The untitled Smosh ghost movie is being directed by Jack Henry Robbins, and it marks the duo’s second project with YouTube, following this year’s ad-supported release of comedy series Part Timers. “YouTube is the biggest partner that Smosh has today,” notes Blumberg. “We always try to make sure there are a number of projects we’re talking about or developing that fit into one part of the ecosystem or another.”
YouTube Red will also bring fans an inside look at the world tour of British comedy stars Dan and Phil with a tour film, as well as a behind-the-scenes documentary companion piece. And it has picked up Morgan Spurlock-produced documentary Vlogumentary, which follows early YouTube vloggers including Shay Carl Butler. Vlogumentary was funded through Indiegogo and debuted at the Tribeca Film Festival but Spurlock says YouTube Red is a logical home for the project.
“This movie was made for the fans, has been supported by the fans from day one, and will now be made accessible to the fans by the partner who gave everyone the chance to tell their story,” he says. “It’s the best of all possible worlds.”
Daniels has also given second seasons to Foursome, from AwesomenessTV starring Jenn McAllister, and Scare PewDiePie, in which the YouTube superstar is put in real-life horror situations based on his favorite video games. Gabriel Lewis, head of development at Maker Studios, which produced Scare PewDiePie with Skybound Entertainment, says that fans responded to the project because of its close ties to the videos that PewDiePIe (aka Felix Kjellberg) posts online already, adding that “the series was a natural extension of what Felix’s fans have come to love about him, and the elevated format created a broader appeal for new fans.”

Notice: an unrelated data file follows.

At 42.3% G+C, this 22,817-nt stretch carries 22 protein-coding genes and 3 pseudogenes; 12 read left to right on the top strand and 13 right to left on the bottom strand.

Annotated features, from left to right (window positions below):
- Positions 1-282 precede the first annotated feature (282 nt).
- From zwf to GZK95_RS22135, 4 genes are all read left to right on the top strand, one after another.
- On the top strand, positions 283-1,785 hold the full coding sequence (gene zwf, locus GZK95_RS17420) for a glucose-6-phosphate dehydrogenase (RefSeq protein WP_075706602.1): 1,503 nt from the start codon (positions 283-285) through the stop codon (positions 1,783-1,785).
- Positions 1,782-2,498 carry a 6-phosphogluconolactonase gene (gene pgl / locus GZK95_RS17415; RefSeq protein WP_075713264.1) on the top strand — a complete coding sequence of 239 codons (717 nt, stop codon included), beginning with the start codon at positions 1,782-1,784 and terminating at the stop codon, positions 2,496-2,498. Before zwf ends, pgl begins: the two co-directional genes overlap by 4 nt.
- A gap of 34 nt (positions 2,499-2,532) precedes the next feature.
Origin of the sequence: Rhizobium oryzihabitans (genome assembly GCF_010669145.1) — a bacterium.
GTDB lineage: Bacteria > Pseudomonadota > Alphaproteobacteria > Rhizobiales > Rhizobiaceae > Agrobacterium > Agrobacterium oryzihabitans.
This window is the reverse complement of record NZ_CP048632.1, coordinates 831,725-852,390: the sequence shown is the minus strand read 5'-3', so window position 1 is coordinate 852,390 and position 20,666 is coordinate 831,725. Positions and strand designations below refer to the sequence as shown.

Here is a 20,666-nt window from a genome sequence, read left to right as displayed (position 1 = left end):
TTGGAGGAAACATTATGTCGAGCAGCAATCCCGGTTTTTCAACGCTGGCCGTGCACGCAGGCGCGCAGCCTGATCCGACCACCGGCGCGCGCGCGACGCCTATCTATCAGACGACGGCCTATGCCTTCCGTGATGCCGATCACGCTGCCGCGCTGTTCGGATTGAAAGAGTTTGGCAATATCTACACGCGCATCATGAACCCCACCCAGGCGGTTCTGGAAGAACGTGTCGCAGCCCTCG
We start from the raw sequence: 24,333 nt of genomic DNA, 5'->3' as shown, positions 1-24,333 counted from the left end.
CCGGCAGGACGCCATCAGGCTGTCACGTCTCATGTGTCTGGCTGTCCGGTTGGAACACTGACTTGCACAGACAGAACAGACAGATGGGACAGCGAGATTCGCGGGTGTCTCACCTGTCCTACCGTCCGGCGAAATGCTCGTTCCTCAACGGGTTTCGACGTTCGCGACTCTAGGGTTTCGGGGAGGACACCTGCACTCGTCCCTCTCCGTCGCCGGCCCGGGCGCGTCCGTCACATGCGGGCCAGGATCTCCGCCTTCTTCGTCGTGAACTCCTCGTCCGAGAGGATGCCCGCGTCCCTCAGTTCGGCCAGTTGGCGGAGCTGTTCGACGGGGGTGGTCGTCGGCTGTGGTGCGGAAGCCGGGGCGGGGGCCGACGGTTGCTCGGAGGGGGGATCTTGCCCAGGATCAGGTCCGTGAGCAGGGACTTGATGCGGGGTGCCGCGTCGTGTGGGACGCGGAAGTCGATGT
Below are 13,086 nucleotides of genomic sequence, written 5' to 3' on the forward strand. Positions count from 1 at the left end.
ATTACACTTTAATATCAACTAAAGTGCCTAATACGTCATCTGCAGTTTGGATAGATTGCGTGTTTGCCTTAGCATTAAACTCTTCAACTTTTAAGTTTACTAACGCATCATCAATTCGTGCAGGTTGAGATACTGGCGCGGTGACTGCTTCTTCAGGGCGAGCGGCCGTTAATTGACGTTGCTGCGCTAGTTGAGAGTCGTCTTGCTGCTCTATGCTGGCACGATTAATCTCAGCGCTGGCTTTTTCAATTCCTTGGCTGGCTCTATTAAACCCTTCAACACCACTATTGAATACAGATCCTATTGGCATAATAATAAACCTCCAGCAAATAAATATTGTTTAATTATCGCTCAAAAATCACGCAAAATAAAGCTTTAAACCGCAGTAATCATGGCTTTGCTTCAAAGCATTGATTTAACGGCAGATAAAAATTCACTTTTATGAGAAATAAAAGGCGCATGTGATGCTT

YouTube has been quiet about the early performance of its originals and Red itself. But Daniels points to Scare PewDiePie as an example of the early impact that originals have had on on creators. She says the show actually introduced new fans to PewDiePie, who is the most popular YouTuber with nearly 46 million subscribers. And more broadly, creators who starred in YouTube’s first crop of originals not only saw an increase in subscribers to their main channels, they also saw increased watch time coming primarily from new viewers. Most of the viewing also happened via phones, which comes as little surprise given YouTube’s young, mobile-friendly demographic.
Daniels says she has been calling her first year on the job the “great big experiment” because she is still learning about what formats, lengths and genres will connect with viewers. And while she acknowledges that the goal of originals is to help build up Red’s subscriber base, she is also pragmatic, realizing that it will take time to establish a robust slate of content that will keep fans coming back. But she envisions Red becoming home to a diverse slate that appeals to YouTube’s vast audience.
“I think the platform could support a wide variety of shows,” she says. “It could support a big millennial appeal drama as much as it could support a talk show.”